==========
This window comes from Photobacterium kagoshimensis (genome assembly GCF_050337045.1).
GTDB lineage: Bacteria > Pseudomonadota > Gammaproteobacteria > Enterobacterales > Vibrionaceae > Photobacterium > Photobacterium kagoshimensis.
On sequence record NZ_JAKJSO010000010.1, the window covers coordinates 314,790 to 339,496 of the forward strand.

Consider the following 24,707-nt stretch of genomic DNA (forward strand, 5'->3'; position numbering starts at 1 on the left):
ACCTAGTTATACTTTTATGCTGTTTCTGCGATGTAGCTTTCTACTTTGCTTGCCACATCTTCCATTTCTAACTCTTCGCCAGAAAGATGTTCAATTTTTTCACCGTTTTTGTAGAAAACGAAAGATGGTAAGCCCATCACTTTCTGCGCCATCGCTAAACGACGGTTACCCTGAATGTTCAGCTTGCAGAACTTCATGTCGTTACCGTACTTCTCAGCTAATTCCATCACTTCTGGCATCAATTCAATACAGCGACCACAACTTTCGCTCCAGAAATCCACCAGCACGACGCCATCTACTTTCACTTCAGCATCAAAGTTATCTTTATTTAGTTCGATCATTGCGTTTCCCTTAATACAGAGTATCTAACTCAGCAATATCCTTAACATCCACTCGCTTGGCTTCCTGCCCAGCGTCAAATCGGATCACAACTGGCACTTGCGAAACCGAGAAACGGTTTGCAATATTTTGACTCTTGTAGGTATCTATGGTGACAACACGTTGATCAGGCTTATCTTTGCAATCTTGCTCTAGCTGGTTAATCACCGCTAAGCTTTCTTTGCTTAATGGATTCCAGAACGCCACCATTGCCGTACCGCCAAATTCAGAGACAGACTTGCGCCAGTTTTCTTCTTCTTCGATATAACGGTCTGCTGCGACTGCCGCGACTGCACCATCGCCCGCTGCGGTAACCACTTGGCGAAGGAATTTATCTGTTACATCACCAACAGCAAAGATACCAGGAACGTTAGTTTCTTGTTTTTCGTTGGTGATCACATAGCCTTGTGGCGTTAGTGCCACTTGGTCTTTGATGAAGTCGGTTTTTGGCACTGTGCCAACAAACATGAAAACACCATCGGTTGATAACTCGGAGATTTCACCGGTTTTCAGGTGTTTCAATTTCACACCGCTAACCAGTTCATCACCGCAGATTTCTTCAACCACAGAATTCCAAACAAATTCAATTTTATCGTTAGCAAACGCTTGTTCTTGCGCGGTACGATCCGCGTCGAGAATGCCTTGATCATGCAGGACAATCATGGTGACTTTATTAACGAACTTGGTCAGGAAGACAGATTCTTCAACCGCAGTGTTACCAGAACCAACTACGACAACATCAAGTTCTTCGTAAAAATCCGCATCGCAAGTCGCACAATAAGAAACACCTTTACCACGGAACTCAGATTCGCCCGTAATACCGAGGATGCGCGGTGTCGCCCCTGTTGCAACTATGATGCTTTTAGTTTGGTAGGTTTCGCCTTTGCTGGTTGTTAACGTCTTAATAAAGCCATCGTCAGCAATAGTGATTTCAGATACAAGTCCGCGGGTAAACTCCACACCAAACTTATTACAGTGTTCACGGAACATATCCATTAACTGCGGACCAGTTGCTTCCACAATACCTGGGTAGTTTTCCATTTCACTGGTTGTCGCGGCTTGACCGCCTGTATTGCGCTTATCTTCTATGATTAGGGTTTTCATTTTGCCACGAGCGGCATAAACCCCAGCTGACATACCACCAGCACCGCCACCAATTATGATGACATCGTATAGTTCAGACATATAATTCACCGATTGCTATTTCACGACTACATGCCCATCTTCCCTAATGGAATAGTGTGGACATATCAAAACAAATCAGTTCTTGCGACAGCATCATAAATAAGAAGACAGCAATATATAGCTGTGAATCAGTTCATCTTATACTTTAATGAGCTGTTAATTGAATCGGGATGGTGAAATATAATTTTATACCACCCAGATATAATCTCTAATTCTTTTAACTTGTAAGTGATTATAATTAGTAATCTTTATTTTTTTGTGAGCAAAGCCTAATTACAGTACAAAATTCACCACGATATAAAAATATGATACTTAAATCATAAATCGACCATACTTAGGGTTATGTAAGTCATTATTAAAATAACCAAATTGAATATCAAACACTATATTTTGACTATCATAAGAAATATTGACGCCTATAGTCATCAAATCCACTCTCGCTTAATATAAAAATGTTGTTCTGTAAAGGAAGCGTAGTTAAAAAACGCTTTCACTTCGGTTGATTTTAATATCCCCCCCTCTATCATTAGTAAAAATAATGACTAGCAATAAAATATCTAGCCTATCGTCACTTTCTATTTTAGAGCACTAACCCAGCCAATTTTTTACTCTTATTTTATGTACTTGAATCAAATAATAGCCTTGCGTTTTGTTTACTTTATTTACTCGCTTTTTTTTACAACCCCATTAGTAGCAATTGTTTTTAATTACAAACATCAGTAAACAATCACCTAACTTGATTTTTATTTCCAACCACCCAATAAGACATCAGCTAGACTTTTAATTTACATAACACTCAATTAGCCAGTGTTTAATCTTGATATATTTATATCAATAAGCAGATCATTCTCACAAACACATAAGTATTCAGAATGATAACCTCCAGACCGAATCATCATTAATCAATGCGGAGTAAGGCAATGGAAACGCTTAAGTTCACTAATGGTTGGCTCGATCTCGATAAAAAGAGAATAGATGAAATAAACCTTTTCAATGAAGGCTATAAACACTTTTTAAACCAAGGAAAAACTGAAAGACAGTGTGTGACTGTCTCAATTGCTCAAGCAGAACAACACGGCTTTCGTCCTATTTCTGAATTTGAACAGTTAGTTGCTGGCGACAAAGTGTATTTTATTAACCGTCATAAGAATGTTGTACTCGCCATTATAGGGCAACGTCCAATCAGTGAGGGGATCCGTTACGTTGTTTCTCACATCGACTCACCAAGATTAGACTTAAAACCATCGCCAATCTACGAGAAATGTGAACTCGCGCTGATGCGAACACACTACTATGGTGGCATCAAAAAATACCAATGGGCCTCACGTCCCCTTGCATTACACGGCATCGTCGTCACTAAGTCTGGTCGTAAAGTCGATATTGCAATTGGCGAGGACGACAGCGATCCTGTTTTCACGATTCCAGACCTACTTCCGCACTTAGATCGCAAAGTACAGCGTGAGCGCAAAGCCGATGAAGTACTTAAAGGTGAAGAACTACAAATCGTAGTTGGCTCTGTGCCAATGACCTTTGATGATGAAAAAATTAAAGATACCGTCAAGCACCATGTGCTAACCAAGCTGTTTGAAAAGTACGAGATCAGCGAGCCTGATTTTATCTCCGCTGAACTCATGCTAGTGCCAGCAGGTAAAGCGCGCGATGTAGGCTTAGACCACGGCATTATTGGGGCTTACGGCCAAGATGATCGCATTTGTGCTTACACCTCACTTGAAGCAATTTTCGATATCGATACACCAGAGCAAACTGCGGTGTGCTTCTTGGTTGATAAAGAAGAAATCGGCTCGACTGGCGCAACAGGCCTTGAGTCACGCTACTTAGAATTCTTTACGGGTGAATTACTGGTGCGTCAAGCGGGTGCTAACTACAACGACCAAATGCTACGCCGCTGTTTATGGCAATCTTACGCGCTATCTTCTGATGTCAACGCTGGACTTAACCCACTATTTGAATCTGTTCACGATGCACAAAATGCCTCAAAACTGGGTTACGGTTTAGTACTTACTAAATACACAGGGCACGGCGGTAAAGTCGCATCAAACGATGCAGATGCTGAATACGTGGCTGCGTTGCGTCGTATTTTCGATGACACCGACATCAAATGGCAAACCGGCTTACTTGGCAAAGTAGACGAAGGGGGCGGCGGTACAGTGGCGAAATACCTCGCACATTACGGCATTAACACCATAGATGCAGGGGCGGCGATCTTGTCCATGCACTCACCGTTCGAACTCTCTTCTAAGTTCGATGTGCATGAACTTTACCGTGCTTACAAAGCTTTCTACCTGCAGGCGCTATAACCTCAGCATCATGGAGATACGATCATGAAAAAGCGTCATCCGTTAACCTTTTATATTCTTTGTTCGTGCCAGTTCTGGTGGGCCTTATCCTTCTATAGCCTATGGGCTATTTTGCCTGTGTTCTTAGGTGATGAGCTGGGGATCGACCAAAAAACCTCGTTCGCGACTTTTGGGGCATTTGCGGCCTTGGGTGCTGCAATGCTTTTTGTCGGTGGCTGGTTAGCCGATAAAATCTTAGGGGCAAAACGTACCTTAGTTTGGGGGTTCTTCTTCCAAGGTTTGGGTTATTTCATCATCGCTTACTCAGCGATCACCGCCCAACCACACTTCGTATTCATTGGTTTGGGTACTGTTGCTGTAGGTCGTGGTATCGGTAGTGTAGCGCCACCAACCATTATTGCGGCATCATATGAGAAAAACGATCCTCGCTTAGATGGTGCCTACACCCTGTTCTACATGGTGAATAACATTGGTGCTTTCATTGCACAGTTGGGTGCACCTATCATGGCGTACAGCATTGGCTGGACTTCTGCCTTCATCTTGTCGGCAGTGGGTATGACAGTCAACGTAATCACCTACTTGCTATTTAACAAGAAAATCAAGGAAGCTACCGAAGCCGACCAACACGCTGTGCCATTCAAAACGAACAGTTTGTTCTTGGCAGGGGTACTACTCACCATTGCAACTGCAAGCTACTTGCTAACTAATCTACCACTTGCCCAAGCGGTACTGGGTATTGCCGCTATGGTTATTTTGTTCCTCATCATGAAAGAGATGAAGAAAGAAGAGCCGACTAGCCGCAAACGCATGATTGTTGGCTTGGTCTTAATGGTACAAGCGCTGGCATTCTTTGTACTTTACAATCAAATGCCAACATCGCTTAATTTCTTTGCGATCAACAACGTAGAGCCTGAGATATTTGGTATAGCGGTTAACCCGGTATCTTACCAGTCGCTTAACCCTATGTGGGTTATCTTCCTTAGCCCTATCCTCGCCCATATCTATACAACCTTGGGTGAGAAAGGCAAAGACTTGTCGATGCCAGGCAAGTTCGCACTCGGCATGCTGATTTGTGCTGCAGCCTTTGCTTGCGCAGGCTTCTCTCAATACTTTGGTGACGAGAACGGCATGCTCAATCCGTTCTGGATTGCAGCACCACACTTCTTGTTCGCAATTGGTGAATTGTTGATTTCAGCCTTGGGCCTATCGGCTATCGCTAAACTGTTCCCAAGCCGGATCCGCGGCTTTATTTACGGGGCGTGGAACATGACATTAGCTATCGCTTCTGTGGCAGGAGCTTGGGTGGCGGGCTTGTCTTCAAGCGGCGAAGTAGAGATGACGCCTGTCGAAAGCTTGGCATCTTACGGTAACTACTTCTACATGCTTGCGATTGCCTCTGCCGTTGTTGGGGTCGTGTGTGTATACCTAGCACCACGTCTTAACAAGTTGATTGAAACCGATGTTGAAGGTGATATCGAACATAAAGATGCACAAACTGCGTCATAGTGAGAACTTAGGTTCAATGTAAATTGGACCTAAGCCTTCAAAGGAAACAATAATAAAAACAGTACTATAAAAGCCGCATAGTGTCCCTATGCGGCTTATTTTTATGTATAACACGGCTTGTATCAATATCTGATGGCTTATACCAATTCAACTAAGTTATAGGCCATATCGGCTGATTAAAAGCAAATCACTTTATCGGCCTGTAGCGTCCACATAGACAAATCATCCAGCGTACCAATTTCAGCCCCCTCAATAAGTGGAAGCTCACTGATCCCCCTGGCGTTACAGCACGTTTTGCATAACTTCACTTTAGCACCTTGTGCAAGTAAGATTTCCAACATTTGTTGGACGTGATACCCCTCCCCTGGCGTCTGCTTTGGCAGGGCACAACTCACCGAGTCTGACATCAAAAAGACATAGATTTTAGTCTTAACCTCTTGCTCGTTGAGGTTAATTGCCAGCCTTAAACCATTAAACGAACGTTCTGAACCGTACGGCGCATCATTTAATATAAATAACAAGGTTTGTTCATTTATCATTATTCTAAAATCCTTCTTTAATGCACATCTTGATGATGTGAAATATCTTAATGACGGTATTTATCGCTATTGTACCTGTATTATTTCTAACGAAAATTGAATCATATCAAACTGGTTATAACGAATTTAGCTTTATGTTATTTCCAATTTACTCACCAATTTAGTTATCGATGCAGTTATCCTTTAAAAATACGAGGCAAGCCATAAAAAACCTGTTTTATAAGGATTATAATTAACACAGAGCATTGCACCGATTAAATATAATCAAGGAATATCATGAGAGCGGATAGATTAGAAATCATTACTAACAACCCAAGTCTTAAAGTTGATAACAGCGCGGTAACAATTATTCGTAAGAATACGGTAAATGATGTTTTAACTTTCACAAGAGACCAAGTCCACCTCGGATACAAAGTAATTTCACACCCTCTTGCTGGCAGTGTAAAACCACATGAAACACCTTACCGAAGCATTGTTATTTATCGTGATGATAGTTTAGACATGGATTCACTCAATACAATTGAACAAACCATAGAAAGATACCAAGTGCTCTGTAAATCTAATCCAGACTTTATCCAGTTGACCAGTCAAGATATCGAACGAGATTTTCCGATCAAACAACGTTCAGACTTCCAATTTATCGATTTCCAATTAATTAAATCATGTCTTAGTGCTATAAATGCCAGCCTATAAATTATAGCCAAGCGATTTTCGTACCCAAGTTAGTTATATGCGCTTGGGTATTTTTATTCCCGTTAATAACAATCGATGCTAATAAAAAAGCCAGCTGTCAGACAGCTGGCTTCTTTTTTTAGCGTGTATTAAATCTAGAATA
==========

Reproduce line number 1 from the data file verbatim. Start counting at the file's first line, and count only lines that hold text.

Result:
This window comes from Photobacterium kagoshimensis (genome assembly GCF_050337045.1).